The digital reality in which we live and the completely different status of knowledge today – the platforms and digital tools for transmitting information, the different self-perception of professional fields as part of their internationalization, international collaborations and professional and social networks – can provide a completely different context for the conception of locality, community and production on a human scale, not as an anachronism that cannot compete with industry but as a viable and valid alternative that can transform other levels, in the way human society is organized at the beginning of the 21st century. This is about the decentralization of production and a completely different construction of the production system and everything derived from it, including relating to the immediate environment and an overall thinking about raw materials and how they are mined and exploited, the methods of supply and transportation of materials and products, and as a result of changing the concept of production – changing the economic organization of society and the effects of this change on the social and political system.

The possibility of organizing the human space on the human scale conflicts with political-economic concepts whose guiding principle is systematicity, whether it is the concept of centralization (as in China) or that of the market economy. These two concepts are based on a disconnection from the human scale vis-à-vis the horizon of solutions and moves they offer for dealing with the environmental crisis. The combination of thinking that grows out of the values ​​derived from craft with the contemporary technological reality can offer us a whole gamut of concrete and practical steps and be a prism for observation and effective criticism even beyond the production itself.

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1. In this essay I alternate between “act” and “action” – using them interchangeably is intended to stress the singular dimension of action rather than its conceptualization as a processual, prolonged quality (attention to the instantaneous dimension of action will enable – in subsequent essays – the development of the sense of “craft time”).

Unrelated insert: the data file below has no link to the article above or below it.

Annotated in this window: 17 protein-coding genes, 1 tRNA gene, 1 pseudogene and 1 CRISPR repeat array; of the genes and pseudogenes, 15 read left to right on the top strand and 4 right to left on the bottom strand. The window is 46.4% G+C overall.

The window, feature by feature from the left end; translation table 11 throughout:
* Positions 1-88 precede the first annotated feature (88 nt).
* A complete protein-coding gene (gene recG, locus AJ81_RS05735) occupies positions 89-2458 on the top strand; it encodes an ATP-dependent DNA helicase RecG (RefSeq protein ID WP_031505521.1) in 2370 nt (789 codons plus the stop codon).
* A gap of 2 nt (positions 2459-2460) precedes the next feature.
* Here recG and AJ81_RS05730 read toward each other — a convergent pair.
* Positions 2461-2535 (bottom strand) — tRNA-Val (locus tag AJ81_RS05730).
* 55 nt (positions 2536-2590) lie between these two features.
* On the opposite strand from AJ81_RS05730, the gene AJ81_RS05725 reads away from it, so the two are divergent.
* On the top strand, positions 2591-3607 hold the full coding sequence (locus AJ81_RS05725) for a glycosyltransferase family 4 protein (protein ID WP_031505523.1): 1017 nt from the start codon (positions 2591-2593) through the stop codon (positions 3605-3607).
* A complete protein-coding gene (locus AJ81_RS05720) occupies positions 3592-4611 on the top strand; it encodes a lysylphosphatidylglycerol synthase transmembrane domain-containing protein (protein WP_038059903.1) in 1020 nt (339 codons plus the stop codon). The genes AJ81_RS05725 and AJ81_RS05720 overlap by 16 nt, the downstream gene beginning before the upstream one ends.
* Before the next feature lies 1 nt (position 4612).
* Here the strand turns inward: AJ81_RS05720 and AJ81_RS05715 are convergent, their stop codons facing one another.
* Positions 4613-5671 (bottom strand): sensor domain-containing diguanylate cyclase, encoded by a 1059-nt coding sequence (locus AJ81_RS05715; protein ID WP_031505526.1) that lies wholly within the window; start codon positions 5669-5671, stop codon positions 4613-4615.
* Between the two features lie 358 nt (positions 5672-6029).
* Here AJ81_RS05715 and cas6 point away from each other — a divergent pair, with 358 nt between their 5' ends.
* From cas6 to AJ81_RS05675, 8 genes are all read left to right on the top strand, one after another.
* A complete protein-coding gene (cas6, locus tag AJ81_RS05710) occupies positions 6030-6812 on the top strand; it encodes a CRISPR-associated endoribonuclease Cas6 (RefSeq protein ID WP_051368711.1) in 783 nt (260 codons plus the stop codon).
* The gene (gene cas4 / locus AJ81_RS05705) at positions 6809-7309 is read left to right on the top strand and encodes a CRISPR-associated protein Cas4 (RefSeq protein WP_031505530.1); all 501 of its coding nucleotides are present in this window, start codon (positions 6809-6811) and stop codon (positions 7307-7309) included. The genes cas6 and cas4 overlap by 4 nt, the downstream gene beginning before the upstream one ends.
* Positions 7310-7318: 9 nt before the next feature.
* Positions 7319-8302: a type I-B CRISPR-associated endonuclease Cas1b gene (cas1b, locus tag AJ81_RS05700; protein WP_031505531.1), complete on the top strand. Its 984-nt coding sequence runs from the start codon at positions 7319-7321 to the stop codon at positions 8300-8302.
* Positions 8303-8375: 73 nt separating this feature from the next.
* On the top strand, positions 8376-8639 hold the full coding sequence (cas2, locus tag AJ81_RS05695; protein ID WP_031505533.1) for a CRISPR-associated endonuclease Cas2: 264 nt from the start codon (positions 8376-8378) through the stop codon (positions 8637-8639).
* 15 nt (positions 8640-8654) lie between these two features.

2. See: https://journal.bezalel.ac.il/sites/default/files/pdf/%D7%A2%D7%A8%D7%9F%20%D7%90%D7%A8%D7%9C%D7%99%D7%9A.pdf, pp. 87-88 (in Hebrew).
3. Cruz, Ivonne, Stahel, Andri and Max-Neef Manfred. “Towards a Systemic Development Approach: Building on the Human-Scale Development Paradigm”, Ecological Economics 68, 2009.
4. https://journal.bezalel.ac.il/sites/default/files/pdf/%D7%A2%D7%A8%D7%9F%20%D7%90%D7%A8%D7%9C%D7%99%D7%9A.pdf, p. 89 (in Hebrew).
5. Faulkner, Neil. “The Rise of Industrial Capitalism: C. 1750–1850”. In A Radical History of the World, Pluto Press, 2018, pp. 216–37. https://doi.org/10.2307/j.ctv6cfnm2.14.
6. My claim is that the alienation in industrialized manufacturing processes goes hand in hand with the structuralist conception of modernism and the anonymous nature of capital. Similarly, the sense of workshop manufacturing is not restricted to the technique of making but also includes a different economic-social system and meaning of capital (e.g., Headstart, social banks, crowd funding).
7. James, W. (1983). The Principles of Psychology, Volumes I and II. Cambridge, MA: Harvard University Press.
8. Kuthiala, S. K. “Impact of Factory Production on Traditional Societies: Modernization, Some Alternative Views on India”. In The British Journal of Sociology, Vol. 22, No. 2 (June 1971), pp. 149-159.